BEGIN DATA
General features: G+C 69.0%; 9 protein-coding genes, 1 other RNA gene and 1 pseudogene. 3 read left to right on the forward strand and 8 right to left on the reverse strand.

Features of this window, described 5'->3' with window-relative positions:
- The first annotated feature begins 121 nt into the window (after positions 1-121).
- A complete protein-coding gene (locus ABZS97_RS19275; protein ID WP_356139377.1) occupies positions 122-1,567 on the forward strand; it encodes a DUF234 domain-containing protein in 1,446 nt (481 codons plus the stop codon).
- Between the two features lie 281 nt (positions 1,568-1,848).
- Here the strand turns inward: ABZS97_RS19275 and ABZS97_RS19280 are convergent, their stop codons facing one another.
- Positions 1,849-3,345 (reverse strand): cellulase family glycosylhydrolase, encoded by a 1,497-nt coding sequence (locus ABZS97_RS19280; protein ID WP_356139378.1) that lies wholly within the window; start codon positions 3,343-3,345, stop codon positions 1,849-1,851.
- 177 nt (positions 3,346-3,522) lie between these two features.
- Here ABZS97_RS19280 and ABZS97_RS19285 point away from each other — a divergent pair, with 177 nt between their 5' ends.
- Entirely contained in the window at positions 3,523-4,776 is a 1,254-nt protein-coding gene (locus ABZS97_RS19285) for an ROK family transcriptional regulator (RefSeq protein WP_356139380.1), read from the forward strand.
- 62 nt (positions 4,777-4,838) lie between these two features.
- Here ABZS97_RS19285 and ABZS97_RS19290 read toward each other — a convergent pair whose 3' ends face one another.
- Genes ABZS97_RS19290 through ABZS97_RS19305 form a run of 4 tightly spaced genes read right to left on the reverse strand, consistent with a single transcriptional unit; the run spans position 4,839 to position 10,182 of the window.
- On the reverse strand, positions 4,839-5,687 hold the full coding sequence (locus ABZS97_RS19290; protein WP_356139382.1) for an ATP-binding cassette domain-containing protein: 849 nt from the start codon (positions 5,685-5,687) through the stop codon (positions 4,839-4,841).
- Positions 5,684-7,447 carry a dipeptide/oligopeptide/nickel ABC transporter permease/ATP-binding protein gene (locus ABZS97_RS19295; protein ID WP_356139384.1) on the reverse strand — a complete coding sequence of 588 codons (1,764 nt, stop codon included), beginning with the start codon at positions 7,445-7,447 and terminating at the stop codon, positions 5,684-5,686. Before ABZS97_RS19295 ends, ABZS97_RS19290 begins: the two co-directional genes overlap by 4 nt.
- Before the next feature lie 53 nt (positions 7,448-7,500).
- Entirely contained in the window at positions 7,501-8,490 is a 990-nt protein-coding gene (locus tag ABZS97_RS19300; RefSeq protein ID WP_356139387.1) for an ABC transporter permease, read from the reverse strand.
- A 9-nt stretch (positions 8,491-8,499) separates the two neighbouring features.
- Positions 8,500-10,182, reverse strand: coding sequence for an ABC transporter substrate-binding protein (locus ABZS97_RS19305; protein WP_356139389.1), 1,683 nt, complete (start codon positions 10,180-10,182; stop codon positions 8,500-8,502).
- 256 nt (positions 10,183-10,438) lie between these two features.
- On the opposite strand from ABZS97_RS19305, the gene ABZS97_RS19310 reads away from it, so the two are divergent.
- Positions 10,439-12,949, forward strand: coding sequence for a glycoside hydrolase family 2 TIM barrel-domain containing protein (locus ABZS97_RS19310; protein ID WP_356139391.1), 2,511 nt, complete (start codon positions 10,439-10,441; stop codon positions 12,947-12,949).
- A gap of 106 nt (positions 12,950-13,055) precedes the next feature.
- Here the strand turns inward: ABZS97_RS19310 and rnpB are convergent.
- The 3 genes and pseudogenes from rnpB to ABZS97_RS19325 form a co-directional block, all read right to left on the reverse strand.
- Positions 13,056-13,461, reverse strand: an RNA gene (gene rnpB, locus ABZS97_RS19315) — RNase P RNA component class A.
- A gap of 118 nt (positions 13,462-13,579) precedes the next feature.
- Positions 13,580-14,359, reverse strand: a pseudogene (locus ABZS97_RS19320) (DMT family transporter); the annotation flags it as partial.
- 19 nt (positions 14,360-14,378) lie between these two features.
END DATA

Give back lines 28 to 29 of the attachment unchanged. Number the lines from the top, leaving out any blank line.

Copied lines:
- Positions 13,580-14,359, reverse strand: a pseudogene (locus ABZS97_RS19320) (DMT family transporter); the annotation flags it as partial.
- 19 nt (positions 14,360-14,378) lie between these two features.